Creative Lives — Breaking out of the ‘art school frame of mind’ with Glasgow-based illustrator, Fran Caballero
Illustrator Fran Caballero graduated from Glasgow School of Art in 2014, but it’s clear that he’s still very much learning: “I’ve probably learnt more from messing things up at my desk than I did at art school,” he tells us. Whether it’s seeking validation from himself or from clients, he admits that the early phase of his career has been very much about building up his creative confidence: “I think a lot of developing has to be your own doing,” he affirms. Here, Fran talks finding his feet in the professional world, the “weight of creative expectation” that comes with living in Glasgow and explains why self-motivation is essential for emerging creatives.
Freelance Illustrator (2018–present)
It’s Nice That, The New York Times, Stack Magazines, Bloomberg Businessweek, Redchurch Brewery, Ladybeard Magazine, Slowdown Studio
BA Painting and Printmaking, Glasgow School of Art (2011–2014)
How would you describe your job?
In my head, this is split into two categories: on a personal level, I try to make work that resonates on some level through shoddy physicality or humour. When it comes to commissioned work, my thought process is to punctuate the material I’m given, or draw light to certain elements of it that interest me visually.
What does a typical working day look like?
My illustration working hours are relatively flexible because I work from home. I function at about half capacity in the morning, so I tend to organise everything outside of illustration in these hours and then get to work throughout the evening.
How collaborative is your role?
Incredibly. I try to place an emphasis on having solid communication between myself and a client. It helps to recognise their vision but also make sure mine isn’t lost in the process.
Some of Fran’s sketches
What are the most and least enjoyable aspects of your job?
The whole transformation from idea to sketch to final is always incredibly satisfying; a lot of the time, I’m motivated by seeing the fully realised design out in the wild. I also enjoy the portability of illustration – I’d say being able to work almost anywhere is one of the biggest perks. So far, one of the very few negative aspects surrounding the job can be the invoice process.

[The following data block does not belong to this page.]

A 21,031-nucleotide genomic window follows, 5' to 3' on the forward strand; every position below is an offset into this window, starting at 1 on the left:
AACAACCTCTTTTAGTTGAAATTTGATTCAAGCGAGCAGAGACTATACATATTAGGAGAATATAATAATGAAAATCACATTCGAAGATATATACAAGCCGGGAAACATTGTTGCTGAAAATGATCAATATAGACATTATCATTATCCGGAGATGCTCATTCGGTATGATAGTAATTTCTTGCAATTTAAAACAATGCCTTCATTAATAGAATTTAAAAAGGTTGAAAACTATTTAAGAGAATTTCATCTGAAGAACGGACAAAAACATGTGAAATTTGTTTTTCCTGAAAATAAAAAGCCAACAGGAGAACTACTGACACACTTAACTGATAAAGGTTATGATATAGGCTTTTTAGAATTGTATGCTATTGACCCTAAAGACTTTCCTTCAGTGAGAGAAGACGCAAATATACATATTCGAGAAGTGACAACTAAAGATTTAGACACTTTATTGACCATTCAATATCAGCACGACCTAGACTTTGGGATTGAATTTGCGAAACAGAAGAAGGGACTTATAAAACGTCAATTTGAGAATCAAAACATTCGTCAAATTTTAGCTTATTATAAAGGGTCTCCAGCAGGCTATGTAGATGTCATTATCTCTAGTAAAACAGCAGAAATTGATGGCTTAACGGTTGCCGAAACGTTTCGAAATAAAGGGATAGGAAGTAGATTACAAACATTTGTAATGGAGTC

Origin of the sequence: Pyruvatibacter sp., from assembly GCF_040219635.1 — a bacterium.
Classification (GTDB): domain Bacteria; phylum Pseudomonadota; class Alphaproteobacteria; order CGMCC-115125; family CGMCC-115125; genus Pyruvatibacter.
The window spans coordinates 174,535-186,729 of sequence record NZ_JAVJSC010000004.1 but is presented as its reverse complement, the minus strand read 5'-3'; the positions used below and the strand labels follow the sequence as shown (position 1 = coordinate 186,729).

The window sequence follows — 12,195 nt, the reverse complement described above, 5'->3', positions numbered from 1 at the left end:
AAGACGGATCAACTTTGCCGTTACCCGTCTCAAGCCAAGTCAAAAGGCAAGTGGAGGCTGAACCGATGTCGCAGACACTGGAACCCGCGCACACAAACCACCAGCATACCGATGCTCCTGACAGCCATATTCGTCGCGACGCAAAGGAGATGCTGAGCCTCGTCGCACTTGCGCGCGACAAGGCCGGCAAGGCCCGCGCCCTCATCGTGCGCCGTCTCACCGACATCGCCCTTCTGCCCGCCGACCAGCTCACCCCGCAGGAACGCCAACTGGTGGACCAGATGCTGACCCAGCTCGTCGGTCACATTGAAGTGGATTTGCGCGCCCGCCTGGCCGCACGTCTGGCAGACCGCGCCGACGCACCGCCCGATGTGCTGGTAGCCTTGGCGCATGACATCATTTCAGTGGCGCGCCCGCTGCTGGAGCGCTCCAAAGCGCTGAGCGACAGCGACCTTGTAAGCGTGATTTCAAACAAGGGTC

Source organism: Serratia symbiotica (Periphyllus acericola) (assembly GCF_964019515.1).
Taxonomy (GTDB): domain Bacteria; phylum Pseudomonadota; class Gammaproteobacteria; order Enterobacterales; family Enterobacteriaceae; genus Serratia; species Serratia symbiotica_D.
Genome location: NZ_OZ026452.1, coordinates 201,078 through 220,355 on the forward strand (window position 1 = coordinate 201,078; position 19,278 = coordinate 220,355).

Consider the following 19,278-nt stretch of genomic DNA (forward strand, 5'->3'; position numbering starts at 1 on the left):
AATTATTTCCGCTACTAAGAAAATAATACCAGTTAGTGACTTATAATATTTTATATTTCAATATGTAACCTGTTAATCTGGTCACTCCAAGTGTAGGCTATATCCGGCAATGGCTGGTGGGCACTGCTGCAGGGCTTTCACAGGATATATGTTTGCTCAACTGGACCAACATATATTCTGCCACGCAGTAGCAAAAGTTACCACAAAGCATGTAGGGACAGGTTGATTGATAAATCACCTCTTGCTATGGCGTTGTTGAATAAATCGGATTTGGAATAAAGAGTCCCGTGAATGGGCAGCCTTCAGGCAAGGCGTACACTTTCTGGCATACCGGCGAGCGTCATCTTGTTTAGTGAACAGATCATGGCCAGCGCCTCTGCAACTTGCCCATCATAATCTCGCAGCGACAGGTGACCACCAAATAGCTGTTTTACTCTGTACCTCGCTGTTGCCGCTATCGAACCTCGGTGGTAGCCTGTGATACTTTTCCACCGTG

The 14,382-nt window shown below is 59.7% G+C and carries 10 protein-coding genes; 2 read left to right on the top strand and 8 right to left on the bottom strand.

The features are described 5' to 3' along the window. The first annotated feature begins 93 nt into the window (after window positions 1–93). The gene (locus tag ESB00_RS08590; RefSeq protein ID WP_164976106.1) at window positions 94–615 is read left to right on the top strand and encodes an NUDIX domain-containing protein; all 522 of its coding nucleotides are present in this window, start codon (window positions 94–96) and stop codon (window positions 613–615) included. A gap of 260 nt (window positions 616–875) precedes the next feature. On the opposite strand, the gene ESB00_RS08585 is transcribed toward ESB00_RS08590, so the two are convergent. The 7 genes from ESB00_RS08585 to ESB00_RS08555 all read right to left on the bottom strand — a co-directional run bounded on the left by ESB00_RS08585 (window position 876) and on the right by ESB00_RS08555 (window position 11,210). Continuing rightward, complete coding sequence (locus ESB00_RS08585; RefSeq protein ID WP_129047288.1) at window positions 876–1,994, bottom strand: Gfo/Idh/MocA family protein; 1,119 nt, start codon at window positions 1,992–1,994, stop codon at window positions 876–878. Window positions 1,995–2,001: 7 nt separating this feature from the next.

Do you ever find yourself overwhelmed by work, and if so, how do you manage stress?
I do find it quite easy to burnout on multiple projects, or overextend working hours. I’m still guilty of it now, but I manage my breaks a lot better. Sleeping on a difficult commission or stepping away from a design for a little while is normally the easiest solution for me.
“I enjoy the portability of illustration – being able to work almost anywhere is one of the biggest perks.”
What has been the most exciting project of the last twelve months?
Working alongside It’s Nice That on numerous projects is always super-humbling and enjoyable. [Art director] Jaspal Riyait at the New York Times has also been incredibly helpful; establishing a regular dialogue between an artist and art director feels like the best way to maximise the potential of work. I take positives from every project though, they all make me want to do more.
Do you have any advice on working with clients?
I think it’s important to be as vocal as necessary, ask questions and take advice. Don’t be disheartened by needing to change things.
Smoking Jacket, solo project, 2018
Cafe over Generations, 2018, Bloomberg Businessweek
What skills are essential to your job?
It’s a pretty varied skillset and probably changes based on how an individual works, but I think self-motivation covers all the bases. It absolutely helps to be driven and organised, but also genuinely passionate about making things.